|Taken out a payday loan||13%|
So what should first-time buyers do if they have these debts?
‘Being in overdraft and student loans do not generally affect your ability to get a mortgage, except from an affordability standpoint,’ said Sykes.
‘A mortgage broker should be able to determine if you are eligible for a more specialist mortgage, or if you need to work on your credit first.’
He added that having no credit history could also be damaging.
‘Poor credit can be as simple as the lack of credit. Often clients find just taking out a credit card, using it for normal expenditure well inside the credit limit and clearing it in full on a monthly basis works to improve their credit,’ he said.
‘However your credit rating is never a short term fix – if you have just taken out a credit card three months ago your credit rating will have unlikely benefited from the management of it yet. It can take years to build credit, so start early.’
For aspiring first-time buyers concerned about their credit history, the advice is to figure out what’s missing on their credit file and work towards improving it.
Aldermore’s Jon Cooper said: ‘There are quick things you can do to help; registering on the electoral roll, setting up direct debits to ensure regular bills such as rent, streaming subscriptions and council tax are paid on time, alongside reducing or paying off an overdraft or student loan.
‘When using credit cards, ensure you do not go near your credit limit to convey you’re not overly-reliant on credit and are responsible in using it.’
‘Every little thing will make it easier to show you can afford repayments and that you’re responsible in that commitment.
A mortgage broker can help to highlight any issues in advance to save you from going out and doing multiple applications, which can negatively impact a person’s credit score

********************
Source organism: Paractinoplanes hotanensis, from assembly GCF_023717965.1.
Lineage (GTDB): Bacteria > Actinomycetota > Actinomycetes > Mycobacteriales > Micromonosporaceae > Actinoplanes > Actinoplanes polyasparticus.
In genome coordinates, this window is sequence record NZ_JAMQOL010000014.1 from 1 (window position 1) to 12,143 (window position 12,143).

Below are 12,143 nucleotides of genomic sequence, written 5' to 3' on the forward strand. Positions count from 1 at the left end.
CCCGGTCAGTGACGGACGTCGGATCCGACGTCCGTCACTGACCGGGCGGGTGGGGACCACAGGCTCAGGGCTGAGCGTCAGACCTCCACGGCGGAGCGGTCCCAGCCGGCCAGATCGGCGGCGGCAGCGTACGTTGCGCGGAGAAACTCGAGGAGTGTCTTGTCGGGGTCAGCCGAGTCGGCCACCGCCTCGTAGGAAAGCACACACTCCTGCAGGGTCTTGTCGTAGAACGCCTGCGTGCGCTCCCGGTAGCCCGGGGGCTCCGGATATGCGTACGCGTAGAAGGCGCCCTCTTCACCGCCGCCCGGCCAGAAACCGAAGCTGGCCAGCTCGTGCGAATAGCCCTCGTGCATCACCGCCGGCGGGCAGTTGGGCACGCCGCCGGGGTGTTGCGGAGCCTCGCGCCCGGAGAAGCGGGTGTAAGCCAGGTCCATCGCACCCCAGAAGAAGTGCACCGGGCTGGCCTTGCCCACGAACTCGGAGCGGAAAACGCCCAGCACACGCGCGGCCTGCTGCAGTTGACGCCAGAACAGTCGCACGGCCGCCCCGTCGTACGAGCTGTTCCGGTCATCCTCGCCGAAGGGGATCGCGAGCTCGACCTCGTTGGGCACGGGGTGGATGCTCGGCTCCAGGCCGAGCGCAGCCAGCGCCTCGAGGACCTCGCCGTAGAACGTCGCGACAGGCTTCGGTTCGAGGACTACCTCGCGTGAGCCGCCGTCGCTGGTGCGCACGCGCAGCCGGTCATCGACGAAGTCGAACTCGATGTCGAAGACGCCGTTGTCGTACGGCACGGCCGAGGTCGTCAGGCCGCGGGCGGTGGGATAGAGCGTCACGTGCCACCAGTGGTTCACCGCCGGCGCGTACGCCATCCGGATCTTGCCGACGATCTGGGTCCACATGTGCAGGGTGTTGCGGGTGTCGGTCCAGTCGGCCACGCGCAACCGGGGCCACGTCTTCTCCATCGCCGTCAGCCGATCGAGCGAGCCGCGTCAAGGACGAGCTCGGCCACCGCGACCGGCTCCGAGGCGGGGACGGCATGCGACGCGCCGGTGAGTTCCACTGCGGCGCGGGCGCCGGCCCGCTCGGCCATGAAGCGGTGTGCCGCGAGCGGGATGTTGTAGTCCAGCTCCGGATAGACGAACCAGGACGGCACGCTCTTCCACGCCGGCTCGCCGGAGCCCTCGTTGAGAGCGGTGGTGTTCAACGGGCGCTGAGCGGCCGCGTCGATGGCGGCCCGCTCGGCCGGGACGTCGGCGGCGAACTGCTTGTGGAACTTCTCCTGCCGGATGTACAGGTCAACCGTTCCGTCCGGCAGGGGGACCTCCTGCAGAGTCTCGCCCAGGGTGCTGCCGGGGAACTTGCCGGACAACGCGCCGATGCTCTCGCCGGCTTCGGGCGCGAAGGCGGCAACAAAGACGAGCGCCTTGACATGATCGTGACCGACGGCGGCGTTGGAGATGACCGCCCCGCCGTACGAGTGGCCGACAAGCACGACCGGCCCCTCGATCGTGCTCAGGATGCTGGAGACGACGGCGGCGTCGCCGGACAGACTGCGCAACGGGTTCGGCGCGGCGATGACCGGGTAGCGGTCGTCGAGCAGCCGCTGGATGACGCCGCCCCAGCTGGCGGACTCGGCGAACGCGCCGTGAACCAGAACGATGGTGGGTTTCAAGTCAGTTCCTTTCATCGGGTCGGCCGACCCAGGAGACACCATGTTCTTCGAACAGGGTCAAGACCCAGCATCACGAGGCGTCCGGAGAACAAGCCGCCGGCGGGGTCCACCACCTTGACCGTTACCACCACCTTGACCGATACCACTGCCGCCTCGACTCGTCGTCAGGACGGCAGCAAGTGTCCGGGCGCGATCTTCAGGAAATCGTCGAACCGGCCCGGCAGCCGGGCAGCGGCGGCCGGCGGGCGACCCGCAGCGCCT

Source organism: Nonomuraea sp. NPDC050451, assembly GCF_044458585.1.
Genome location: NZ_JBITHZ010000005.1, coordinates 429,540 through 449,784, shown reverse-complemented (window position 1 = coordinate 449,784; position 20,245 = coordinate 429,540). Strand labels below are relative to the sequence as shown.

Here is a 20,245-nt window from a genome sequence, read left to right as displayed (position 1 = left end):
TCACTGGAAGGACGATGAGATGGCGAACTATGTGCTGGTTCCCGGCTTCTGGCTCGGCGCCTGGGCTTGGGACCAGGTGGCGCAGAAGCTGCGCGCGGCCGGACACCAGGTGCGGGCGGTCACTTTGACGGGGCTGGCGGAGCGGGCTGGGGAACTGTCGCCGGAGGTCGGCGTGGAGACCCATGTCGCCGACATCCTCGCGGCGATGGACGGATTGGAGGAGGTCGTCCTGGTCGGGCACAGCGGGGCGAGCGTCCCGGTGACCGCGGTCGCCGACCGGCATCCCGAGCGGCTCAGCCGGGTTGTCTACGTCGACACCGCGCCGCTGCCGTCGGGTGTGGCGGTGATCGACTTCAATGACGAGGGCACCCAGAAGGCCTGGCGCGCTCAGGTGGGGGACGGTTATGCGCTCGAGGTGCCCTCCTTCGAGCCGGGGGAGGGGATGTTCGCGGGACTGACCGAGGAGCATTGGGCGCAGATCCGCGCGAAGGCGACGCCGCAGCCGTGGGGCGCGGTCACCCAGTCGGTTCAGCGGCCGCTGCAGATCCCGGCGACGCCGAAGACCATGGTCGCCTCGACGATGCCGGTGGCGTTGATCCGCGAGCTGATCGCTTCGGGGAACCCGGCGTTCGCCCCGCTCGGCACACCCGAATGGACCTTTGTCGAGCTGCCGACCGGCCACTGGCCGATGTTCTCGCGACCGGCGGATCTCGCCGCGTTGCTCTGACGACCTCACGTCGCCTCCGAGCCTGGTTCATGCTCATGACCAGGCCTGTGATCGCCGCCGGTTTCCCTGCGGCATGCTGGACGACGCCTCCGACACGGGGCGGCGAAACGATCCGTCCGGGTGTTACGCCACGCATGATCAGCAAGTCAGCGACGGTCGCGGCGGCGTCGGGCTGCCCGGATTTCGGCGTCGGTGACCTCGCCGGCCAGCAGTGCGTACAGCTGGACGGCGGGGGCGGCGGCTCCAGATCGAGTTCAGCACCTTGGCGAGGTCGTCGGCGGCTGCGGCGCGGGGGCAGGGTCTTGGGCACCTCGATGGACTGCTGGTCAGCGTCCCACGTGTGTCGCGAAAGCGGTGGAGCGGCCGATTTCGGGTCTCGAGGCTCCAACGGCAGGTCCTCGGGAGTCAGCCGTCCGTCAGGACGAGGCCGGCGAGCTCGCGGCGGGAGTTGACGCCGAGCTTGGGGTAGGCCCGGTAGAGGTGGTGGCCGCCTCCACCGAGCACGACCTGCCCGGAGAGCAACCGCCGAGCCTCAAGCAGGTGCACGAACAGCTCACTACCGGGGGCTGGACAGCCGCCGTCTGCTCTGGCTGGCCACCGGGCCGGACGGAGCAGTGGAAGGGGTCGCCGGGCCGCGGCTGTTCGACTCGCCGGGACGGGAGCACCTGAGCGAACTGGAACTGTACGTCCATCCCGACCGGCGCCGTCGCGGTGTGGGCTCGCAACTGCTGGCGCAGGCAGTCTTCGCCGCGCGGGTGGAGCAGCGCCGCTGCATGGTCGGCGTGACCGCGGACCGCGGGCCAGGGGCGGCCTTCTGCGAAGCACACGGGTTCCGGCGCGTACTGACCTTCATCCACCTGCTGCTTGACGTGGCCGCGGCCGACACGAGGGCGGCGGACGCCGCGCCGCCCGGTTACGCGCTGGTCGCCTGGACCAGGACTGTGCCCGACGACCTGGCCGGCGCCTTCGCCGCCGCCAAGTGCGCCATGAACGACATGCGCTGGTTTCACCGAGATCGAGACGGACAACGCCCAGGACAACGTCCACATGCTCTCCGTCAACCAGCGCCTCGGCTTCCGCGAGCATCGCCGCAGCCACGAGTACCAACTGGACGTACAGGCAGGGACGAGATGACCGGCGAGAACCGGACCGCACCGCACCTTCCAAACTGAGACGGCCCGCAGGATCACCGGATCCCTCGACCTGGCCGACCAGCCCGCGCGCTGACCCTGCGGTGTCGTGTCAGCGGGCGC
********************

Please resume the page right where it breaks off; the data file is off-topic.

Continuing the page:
There was also a noteworthy proportion that had more significant credit issues.
One in nine prospective first-time buyers said the had taken out a payday loan; seven per cent had a County Court Judgement, and six per cent had experienced a bankruptcy in their past.
However, even with serious credit issues, it is not necessarily impossible for first-time buyers to get a mortgage.
Sykes said: ‘If debt is not well-managed this is when the problems arise and either you cannot get a mortgage, or you need to go to a more specialist lender.
Specialist lenders, which include Aldermore, are smaller banks and building societies which can sometimes be more flexible in their decision-making than the big high-street names. However, they will often charge higher rates.
Cooper added: ‘If you have CCJs and defaults, or have a very poor score, you may need a 15-20 per cent deposit rather than a 5-10 per cent deposit as you are a higher risk applicant and a lender needs more security.’
‘You may need to pay a higher rate initially, but making all your mortgage payments on time will improve your credit rating making it easier to get a better rate when you apply for a future loan.’
Ten tips to boost your rating
1) Register on the electoral roll at your current address
2) Use a credit card responsibly, and always try to retain a good amount of available credit
3) Check your credit report regularly and ask for any errors to be corrected
4) Never withdraw cash from your credit card
5) Limit applications for new credit
6) If you have bad credit, stop applying for more
7) If you don’t have a credit card, get one: but make sure you pay it off monthly
8) Don’t miss repayments
9) Let your credit history mature
10) Don’t keep unused cards